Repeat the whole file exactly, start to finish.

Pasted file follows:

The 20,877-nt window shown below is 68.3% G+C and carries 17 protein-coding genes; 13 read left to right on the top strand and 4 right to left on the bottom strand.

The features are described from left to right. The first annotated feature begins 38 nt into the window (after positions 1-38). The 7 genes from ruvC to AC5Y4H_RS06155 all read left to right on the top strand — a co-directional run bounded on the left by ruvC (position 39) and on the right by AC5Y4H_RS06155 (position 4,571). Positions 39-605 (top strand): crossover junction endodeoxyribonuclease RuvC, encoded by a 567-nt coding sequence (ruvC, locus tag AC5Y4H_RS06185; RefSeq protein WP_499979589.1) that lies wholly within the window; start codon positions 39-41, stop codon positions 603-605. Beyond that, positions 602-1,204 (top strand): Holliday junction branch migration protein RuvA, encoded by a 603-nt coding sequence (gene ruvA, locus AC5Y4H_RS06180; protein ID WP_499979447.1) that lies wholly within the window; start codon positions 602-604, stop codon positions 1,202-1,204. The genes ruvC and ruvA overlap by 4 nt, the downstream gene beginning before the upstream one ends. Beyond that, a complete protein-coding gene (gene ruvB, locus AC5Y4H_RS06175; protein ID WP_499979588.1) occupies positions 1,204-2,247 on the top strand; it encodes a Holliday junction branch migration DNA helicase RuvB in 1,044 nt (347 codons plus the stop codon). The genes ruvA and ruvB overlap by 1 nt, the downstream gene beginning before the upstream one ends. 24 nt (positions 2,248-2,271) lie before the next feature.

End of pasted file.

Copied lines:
The 20,877-nt window shown below is 68.3% G+C and carries 17 protein-coding genes; 13 read left to right on the top strand and 4 right to left on the bottom strand.

The features are described from left to right. The first annotated feature begins 38 nt into the window (after positions 1-38). The 7 genes from ruvC to AC5Y4H_RS06155 all read left to right on the top strand — a co-directional run bounded on the left by ruvC (position 39) and on the right by AC5Y4H_RS06155 (position 4,571). Positions 39-605 (top strand): crossover junction endodeoxyribonuclease RuvC, encoded by a 567-nt coding sequence (ruvC, locus tag AC5Y4H_RS06185; RefSeq protein WP_499979589.1) that lies wholly within the window; start codon positions 39-41, stop codon positions 603-605. Beyond that, positions 602-1,204 (top strand): Holliday junction branch migration protein RuvA, encoded by a 603-nt coding sequence (gene ruvA, locus AC5Y4H_RS06180; protein ID WP_499979447.1) that lies wholly within the window; start codon positions 602-604, stop codon positions 1,202-1,204. The genes ruvC and ruvA overlap by 4 nt, the downstream gene beginning before the upstream one ends. Beyond that, a complete protein-coding gene (gene ruvB, locus AC5Y4H_RS06175; protein ID WP_499979588.1) occupies positions 1,204-2,247 on the top strand; it encodes a Holliday junction branch migration DNA helicase RuvB in 1,044 nt (347 codons plus the stop codon). The genes ruvA and ruvB overlap by 1 nt, the downstream gene beginning before the upstream one ends. 24 nt (positions 2,248-2,271) lie before the next feature.